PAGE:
The Natural Resources Conservation Service and Camden County Soil and Water Conservations District is sponsoring a self-guided tour to two locations from 9 a.m. to noon on Saturday, June 2 for people interested in constructing and operating high tunnels.


The Natural Resources Conservation Service and Camden County Soil and Water Conservations District is sponsoring a self-guided tour to two locations from 9 a.m. to noon on Saturday, June 2 for people interested in constructing and operating high tunnels.

A high tunnel is an unheated, plastic-covered structure that provides environmental protection to crops. According to the NRCS website, high tunnels help improve quality life and soil quality, reduce nutrient and pesticide transportation, improve air quality through reducing transportation inputs and reducing energy consumption through providing consumers with fresh produce from a local source. 

“I wrote a grant for a high tunnel to the government and the government accepted,”  said Mark Zickefoose, owner of Bear Hollow Farms. “I’m on a three-year trial program to see how it works. I decided to do this to extend my growing season.”

Bear Hollow Farms is an establishment in Camdenton that specializes in providing pasture-raised and chemical-free produce at their business and the local farmers' markets. Zickefoose will provide a tour at 9:30 a.m. to showcase his "Farm Tek" high tunnel he installed in July 2010.

Dan Silberberg, NRCS district conservationist, said Zimmerman and Farm Tek are two different types of high tunnel models sold from companies.

“‘Zimmerman' high tunnels are sold locally by Morgan County Seed Company and 'Farm Tek' is sold by FarmTek company. Both have online catalogs. There are several other manufacturers, but these two are the ones we’ll be looking at on tour,” Silberberg said.

Silberberg said high tunnels help lengthen the growing season for various crops and helps with production. People interested in constructing a high tunnel are able to grow tomatoes in late March when tomatoes usually begin growing in June.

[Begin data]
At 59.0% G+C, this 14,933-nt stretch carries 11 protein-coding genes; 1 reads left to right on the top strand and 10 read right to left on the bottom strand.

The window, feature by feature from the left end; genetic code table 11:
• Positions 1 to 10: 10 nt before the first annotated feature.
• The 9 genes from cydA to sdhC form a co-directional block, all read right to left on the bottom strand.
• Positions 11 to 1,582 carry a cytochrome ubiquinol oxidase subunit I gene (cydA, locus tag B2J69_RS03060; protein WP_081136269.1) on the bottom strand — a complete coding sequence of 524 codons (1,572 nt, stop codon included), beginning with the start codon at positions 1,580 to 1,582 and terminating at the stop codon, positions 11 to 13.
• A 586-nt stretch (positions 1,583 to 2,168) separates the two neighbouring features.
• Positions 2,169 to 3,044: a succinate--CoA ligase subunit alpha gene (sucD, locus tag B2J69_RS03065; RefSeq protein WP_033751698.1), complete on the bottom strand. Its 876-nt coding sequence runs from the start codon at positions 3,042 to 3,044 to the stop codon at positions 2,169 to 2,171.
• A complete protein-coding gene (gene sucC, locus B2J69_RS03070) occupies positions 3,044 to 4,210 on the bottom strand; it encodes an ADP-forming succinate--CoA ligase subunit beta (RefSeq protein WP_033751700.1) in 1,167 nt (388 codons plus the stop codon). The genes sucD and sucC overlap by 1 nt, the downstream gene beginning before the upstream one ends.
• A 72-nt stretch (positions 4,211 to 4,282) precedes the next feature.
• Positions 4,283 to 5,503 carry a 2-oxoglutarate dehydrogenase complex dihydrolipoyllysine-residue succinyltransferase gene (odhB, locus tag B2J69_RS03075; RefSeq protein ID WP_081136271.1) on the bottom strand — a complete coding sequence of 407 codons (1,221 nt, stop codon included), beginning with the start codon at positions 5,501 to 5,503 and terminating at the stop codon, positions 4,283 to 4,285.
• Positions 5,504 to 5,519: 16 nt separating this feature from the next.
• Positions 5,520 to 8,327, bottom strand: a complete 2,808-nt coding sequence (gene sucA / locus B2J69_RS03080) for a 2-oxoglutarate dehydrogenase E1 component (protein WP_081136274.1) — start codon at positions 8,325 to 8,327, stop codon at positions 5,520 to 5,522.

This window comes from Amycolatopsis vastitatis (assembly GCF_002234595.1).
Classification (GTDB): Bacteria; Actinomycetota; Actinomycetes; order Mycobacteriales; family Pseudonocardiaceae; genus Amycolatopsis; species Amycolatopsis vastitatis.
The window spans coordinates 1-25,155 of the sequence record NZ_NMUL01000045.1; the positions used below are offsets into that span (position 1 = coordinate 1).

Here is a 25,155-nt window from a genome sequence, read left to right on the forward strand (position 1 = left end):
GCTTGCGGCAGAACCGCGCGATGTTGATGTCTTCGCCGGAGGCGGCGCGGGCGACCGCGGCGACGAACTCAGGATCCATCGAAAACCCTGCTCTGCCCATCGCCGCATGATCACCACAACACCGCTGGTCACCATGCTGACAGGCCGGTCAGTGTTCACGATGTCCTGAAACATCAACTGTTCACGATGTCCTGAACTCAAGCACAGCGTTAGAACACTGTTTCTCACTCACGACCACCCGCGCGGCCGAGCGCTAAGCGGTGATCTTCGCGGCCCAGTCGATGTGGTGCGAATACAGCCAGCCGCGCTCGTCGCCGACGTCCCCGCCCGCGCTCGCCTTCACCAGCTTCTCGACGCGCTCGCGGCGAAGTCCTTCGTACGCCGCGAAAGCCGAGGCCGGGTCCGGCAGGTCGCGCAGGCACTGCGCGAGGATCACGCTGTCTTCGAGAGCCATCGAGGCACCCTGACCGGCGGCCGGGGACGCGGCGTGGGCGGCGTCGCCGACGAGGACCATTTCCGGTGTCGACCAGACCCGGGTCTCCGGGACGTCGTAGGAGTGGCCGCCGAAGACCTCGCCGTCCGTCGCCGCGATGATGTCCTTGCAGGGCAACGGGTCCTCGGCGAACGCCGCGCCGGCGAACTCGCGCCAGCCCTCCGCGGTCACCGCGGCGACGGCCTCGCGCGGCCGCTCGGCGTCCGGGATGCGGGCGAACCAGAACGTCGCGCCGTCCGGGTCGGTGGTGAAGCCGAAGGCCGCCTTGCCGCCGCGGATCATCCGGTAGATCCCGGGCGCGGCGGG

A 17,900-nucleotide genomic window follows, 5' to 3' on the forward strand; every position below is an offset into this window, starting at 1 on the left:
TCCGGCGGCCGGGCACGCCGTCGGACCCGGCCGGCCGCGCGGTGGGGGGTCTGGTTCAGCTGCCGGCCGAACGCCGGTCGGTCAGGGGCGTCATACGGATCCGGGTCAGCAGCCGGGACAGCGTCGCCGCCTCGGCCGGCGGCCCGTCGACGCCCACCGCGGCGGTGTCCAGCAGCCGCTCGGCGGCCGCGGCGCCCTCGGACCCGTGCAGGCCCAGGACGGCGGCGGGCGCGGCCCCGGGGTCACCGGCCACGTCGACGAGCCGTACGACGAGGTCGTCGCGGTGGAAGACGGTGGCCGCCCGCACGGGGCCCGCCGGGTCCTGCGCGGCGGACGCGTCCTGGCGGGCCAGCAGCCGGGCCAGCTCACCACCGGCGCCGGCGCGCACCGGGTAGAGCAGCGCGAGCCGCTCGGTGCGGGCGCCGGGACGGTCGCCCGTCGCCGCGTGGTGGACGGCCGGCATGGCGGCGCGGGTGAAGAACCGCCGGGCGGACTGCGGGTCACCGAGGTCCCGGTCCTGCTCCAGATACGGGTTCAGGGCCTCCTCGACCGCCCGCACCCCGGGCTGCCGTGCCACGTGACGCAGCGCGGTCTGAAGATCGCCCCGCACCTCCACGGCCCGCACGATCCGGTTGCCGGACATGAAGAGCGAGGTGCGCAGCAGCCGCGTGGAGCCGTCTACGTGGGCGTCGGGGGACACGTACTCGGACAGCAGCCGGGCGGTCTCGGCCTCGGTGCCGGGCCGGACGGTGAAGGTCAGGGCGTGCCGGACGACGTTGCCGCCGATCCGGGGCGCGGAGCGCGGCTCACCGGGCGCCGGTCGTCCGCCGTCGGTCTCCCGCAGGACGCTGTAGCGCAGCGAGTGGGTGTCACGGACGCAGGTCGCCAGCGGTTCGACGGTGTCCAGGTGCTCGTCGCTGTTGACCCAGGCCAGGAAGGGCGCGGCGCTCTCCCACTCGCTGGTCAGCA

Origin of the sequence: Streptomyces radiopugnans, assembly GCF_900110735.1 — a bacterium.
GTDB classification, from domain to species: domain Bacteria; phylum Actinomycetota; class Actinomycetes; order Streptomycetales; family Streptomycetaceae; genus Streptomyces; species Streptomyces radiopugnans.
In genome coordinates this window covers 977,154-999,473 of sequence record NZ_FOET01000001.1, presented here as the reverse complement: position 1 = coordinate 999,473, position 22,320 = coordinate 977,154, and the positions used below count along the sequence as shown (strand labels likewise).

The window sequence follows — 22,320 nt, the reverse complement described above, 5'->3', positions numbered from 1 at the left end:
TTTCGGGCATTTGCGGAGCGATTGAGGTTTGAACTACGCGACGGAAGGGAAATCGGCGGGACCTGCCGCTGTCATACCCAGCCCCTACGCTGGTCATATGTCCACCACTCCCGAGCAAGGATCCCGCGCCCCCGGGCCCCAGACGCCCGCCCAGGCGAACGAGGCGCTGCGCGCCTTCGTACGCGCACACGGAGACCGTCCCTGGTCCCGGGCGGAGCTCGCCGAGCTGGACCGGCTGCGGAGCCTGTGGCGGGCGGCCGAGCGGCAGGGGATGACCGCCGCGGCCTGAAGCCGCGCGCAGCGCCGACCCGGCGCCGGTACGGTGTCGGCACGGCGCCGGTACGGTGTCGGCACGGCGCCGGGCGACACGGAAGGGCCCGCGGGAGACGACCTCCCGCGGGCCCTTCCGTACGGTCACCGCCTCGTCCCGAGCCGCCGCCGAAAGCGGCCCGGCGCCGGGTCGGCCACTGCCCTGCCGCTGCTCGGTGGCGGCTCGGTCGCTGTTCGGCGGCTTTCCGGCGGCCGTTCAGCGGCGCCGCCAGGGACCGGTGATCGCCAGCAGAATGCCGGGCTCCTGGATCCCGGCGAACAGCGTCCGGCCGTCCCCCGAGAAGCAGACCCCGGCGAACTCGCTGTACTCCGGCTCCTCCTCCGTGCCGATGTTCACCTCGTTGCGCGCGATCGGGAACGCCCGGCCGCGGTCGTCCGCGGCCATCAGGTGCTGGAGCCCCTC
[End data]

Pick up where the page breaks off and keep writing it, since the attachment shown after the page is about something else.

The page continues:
In fiscal year 2010, the NRCS received nearly 3,000 applications for high tunnels. In 2012, Silberberg said the NRCS provided more than $1 million for the Seasonal High Tunnel Initiative funding.  
“We (NRCS) allocated a million dollars for high tunnels,” he said. “We are funding 177 high tunnels in Missouri.”

The Seasonal High Tunnel Initiative is a voluntary program that provides financial and technical assistance to producers.

“The winter was really mild, but we were picking things in Nov. The broccoli this year was put in in February and picked last month. High tunnels help get twice as much produce,” Zickefoose said.

Not only does Zickefoose use his high tunnel to produce crops in the spring and summer, he said that he puts his chickens in the high tunnel in the winter and rotates them out. 

Jeff and Tanya Apperson, owners of the J & T Country Store, will provide a tour at 11 a.m. to showcase their Zimmerman high tunnel they installed in Sept. 2011.

J & T Country Store is located in Roach, Mo., providing a variety of natural produce. Jeff Apperson manages a beef cattle operation, too.

Silberberg said that high tunnels come in various shapes and sizes to fit the needs of producers.
“There are different designs,” Silberberg said. “Some can roll on wheels, but they all look very similar. You want them strong enough to withstand snowfall. Pre-manufactured kits can be found online. If you buy the maximum size, it’s only about $6,000 to $7,000.”

Agricultural producers interested in constructing a high tunnel can participate in the Seasonal High Tunnel Initiative. For information on eligibility, visit the NRCS website http://www.nrcs.usda.gov/wps/portal/nrcs/detailfull/national/programs/?&cid=stelprdb1046250.